Once upon a time, YouTube was a place to watch silly videos. Now, about ten hours of video is uploaded to the site every minute and many of those videos are actually news. A Google search of “news blog” brought up over a billion hits. Many people like watching or reading the news on the internet, rather than watching it at five o’clock — It’s just more convenient. So, are journalism programs implementing new media (online videos, websites, blogs) into their curriculum?
This interest in online news has not gone unnoticed by those involved in the education of future journalists. According to this article, it’s a race against the clock: the education system versus new media.
“I have become increasingly worried that the quality of mainstream journalism will decline before the transition is made to the new media formats,” says Leonard Tow. “We want to help speed the process of evolution and help prepare the next generation of journalists for a new media environment.”
The City University of New York (CUNY) Graduate School of Journalism, received $3-million from the Tow Foundation to establish the Tow Center for Journalistic Innovation. The Center will be devoted to developing new media news. A second journalism school in New York, The Columbia University Graduate School of Journalism, was given a $5-million grant for a similar purpose.
Many journalism schools are including new media in their programs. UC Berkeley Journalism has a New Media program that teaches students about video, audio, Flash animation and how these elements can be combined to make an interactive news medium.
At Ferris State University in Big Rapids, Michigan, students can get their Bachelor of Science in New Media Printing and Publishing. Courses in this program include: Digital Multimedia Production, World Wide Web Publishing and Media Project Planning Management. Students must also complete a 400-hour internship before graduating.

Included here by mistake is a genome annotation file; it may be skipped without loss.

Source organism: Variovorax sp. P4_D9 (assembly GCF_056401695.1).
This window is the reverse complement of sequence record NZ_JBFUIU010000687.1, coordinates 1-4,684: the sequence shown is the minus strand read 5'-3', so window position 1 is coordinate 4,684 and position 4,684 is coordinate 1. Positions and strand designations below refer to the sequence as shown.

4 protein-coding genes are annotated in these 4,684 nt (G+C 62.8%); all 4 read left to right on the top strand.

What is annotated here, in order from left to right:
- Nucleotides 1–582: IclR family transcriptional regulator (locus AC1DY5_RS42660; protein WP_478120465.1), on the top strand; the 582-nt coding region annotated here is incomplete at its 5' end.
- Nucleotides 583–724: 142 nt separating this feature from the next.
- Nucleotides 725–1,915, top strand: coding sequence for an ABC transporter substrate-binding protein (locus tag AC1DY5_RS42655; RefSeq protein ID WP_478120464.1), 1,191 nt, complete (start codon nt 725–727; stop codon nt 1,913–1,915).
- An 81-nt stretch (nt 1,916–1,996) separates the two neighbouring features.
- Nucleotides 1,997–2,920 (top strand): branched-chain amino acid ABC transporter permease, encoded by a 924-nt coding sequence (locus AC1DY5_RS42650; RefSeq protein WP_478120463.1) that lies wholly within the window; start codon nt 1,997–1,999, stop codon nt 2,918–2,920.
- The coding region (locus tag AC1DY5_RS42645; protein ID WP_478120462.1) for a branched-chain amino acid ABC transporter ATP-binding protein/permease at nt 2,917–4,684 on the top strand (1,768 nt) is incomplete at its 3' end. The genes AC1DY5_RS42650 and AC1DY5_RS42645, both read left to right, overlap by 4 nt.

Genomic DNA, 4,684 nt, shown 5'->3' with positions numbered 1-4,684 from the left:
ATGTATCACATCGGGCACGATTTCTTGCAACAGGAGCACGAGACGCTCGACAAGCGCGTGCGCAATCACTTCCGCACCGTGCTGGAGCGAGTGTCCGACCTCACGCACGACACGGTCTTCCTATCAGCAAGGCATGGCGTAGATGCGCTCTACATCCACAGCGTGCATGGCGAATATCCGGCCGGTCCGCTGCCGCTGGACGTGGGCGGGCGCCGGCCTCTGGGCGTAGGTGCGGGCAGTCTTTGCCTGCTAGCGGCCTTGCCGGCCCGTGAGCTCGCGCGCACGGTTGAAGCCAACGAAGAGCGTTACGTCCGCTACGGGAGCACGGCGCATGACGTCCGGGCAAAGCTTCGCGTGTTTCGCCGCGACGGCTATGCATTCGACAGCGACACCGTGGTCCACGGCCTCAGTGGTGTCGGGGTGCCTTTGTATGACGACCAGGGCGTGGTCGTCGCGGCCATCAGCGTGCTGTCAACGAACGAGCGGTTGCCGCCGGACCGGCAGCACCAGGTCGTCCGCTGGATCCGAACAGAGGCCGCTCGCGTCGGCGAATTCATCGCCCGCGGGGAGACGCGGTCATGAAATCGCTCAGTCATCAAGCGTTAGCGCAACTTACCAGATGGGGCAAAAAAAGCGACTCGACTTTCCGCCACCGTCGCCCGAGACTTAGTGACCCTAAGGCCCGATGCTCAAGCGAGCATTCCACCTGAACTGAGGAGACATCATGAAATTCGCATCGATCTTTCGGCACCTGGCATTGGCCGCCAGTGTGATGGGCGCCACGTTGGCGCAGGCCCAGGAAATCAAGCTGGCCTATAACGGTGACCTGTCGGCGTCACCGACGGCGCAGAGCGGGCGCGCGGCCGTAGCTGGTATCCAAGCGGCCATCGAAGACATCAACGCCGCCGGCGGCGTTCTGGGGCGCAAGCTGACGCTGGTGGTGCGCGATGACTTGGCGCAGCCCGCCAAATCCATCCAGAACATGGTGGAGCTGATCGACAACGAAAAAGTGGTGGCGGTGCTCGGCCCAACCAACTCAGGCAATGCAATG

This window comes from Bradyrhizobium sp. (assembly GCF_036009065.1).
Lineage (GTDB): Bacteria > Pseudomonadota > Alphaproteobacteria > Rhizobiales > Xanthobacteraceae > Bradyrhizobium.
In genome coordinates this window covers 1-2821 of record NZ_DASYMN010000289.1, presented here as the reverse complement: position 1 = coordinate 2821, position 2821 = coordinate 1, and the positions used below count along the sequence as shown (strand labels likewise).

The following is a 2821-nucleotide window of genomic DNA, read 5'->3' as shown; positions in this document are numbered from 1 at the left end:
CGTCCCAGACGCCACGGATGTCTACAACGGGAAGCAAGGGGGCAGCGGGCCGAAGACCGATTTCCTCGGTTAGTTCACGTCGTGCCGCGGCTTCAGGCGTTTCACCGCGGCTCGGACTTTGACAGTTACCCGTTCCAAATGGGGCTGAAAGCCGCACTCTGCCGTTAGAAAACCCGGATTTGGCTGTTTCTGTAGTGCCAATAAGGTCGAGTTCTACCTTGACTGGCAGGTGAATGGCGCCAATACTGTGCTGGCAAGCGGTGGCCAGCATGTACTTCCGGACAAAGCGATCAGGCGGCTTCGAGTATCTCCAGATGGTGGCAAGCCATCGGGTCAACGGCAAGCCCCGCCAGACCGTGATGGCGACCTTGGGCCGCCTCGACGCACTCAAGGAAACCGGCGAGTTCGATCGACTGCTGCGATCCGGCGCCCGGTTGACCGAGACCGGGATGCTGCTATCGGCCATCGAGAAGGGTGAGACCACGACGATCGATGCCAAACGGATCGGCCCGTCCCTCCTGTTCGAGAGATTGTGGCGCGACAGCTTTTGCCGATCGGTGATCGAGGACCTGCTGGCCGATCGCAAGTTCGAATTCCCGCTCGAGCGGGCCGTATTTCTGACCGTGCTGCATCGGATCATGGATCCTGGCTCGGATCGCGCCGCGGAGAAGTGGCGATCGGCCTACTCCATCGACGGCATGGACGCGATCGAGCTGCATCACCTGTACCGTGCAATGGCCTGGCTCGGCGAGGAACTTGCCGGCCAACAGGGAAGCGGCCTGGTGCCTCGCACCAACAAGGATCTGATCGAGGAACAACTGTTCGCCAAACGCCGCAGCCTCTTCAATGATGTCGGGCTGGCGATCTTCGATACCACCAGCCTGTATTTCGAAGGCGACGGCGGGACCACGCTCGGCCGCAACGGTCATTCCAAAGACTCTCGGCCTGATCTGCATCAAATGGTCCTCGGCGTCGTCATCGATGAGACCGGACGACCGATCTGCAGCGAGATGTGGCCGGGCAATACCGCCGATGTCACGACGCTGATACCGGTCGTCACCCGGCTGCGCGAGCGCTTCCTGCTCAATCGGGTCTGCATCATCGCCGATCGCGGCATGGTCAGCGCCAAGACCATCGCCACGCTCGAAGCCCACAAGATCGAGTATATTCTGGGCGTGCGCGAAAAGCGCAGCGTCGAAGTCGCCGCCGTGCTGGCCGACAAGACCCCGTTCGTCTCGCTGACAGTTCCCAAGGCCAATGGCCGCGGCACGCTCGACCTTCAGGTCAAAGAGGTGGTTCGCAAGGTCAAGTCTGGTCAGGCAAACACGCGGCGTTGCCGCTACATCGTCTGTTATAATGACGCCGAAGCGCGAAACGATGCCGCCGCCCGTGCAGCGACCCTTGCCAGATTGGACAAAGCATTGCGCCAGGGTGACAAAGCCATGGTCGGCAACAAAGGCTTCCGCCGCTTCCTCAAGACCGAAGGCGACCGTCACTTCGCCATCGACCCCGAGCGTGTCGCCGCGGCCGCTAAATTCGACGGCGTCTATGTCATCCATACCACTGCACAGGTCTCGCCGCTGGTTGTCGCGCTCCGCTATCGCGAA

At Lynn University in Boca Raton, Florida, there is a degree that might interest the future new media journalist: Bachelor of Arts in Multimedia Journalism. The B.A. in Multimedia Journalism includes writing, computer and art appreciation courses. If you are looking for something based on communications and world affairs, check out the Bachelor of Arts in Communication, Media, and Politics.
As for schools that plan to implement New Media in their journalism programs, the Reynolds Journalism Institute in Columbia, Missouri could not go unmentioned. To be finished sometime this year, the RJI is currently being built to serve the need for new media news and journalists to create and maintain these news websites, blogs, etc.
The future job prospects of a new media journalist looks promising. According to this article on Journalism.co.uk, “online and interactive media has been the biggest single change in the industry”. Yes, the industry is competitive. However, not all journalists have the computer skills that are needed to harness online journalism. As newspaper make their way out and websites, blogs and online news make their way in, more and more jobs in this field will open up.